So, let’s take a look at what constitutes a healthy diet for kids.
The only thing your baby needs for the first six months of life is breast milk.
Formula milk is the alternative and is the only thing that should be used for the first year, after that full fat cow’s milk can be introduced. A toddler needs around 350ml a day of dairy based foods such as milk, cheese or yoghurt as a source of calcium and vitamin A.
Semi-skimmed milk shouldn’t be used until the child is two as it doesn’t contain enough fat. Other milk alternatives such as soya, almond or oat drinks can be given, but avoid rice drinks as these contain arsenic.
These include bread, cereals, pasta, rice and couscous. In adults, I am a huge fan of including as much wholegrain as possible in the diet, but for children under two you may need to hold back a bit, as wholegrains are high in fibre and may fill your child up leaving no space for other nutrients.
Fish, meat, eggs, beans and pulses are all protein rich foods and children need at least two portions from this group each day. Bear in mind, children under 16 should not eat swordfish, shark or marlin as they contain more mercury than other fish.
Young children, especially those under two, need the energy provided by fat, so don’t use low fat options. Between the ages two and five fat intake can be reduced so that by the age of five, your child is eating the same fat content as you.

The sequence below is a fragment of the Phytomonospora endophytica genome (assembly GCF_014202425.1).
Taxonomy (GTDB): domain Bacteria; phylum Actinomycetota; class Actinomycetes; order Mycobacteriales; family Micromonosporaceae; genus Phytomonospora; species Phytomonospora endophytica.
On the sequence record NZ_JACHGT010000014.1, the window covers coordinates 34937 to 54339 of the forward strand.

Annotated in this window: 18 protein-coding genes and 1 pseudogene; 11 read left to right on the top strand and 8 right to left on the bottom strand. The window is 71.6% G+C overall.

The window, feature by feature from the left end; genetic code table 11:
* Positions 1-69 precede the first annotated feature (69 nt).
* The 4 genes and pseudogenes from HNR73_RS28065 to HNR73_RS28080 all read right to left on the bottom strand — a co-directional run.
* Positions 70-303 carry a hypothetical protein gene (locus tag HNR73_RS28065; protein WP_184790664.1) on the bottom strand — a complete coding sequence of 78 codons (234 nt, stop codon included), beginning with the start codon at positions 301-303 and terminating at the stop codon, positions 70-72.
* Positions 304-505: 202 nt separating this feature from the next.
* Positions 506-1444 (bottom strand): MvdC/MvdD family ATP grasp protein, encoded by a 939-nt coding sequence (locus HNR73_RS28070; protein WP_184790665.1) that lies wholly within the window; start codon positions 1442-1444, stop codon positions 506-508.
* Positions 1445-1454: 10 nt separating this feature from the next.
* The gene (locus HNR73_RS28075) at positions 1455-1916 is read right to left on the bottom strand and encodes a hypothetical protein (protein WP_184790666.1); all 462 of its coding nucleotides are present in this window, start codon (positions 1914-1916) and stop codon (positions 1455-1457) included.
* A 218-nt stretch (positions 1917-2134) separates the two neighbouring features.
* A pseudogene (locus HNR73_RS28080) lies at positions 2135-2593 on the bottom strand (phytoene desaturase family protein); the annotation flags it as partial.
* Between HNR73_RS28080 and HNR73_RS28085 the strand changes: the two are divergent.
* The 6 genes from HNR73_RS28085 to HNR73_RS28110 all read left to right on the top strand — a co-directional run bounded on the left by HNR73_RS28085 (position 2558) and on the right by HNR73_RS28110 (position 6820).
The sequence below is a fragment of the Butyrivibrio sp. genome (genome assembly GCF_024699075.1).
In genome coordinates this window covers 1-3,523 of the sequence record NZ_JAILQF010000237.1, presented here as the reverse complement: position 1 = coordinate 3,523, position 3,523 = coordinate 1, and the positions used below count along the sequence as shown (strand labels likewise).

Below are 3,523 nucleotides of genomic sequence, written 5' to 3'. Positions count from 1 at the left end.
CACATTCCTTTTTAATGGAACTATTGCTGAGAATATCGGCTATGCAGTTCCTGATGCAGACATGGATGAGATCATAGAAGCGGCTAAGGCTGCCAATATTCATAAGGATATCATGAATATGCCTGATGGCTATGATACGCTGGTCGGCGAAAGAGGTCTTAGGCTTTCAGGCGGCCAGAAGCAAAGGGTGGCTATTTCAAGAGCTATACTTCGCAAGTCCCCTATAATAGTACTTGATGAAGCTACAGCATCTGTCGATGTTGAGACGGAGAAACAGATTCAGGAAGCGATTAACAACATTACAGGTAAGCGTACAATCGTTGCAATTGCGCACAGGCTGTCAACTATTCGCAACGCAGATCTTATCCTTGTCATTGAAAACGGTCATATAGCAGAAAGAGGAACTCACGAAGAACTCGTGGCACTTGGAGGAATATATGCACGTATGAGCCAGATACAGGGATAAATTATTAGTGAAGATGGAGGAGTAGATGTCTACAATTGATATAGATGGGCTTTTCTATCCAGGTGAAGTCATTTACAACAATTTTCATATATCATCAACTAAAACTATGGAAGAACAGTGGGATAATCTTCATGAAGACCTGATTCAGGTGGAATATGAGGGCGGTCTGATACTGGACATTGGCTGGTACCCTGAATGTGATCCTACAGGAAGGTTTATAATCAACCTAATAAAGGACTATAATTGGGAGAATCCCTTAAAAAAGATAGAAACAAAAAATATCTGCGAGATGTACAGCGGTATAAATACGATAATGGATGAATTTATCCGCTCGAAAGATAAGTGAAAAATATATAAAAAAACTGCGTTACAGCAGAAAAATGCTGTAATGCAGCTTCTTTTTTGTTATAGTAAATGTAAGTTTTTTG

Fruit and vegetables
Fruit and vegetables are full of vitamins, minerals and fibre, they are an important part of your child’s diet. Your toddler may be keener on fruit than vegetables because they are higher in sugar, but keep offering as many different types of vegetables as you can and include some fruit and veg in every meal.
Children under six should have no more than 19 grams (five sugar cubes) per day. By added sugar I don’t just mean sugar you might add to cereals, this includes the sugar added to prepackaged foods, so get into the habit of reading labels or use the governments sugar smart app to help you know just how much hidden sugar there is in the foods you buy. You may find yourself changing your shopping lists!
Be careful with salt intake. Children don’t need any added salt to their food and if you do add salt you will only leave them with a taste for salty food, which could lead to high blood pressure in later life. Try using herbs and spices instead to flavour food.
The Department of Health recommends that all children under six are given daily vitamin supplements containing vitamins A, C, and D. This is because children often don’t have the varied diet of adults and may not get enough vitamins from their diet alone.
Children under six need supplements, but it is also worth considering the addition of a good quality supplement to older children’s diets for peace of mind.
Healthspan’s brand new MultiVitality Children’s Gummy Bears offer all three of these vitamins, and more.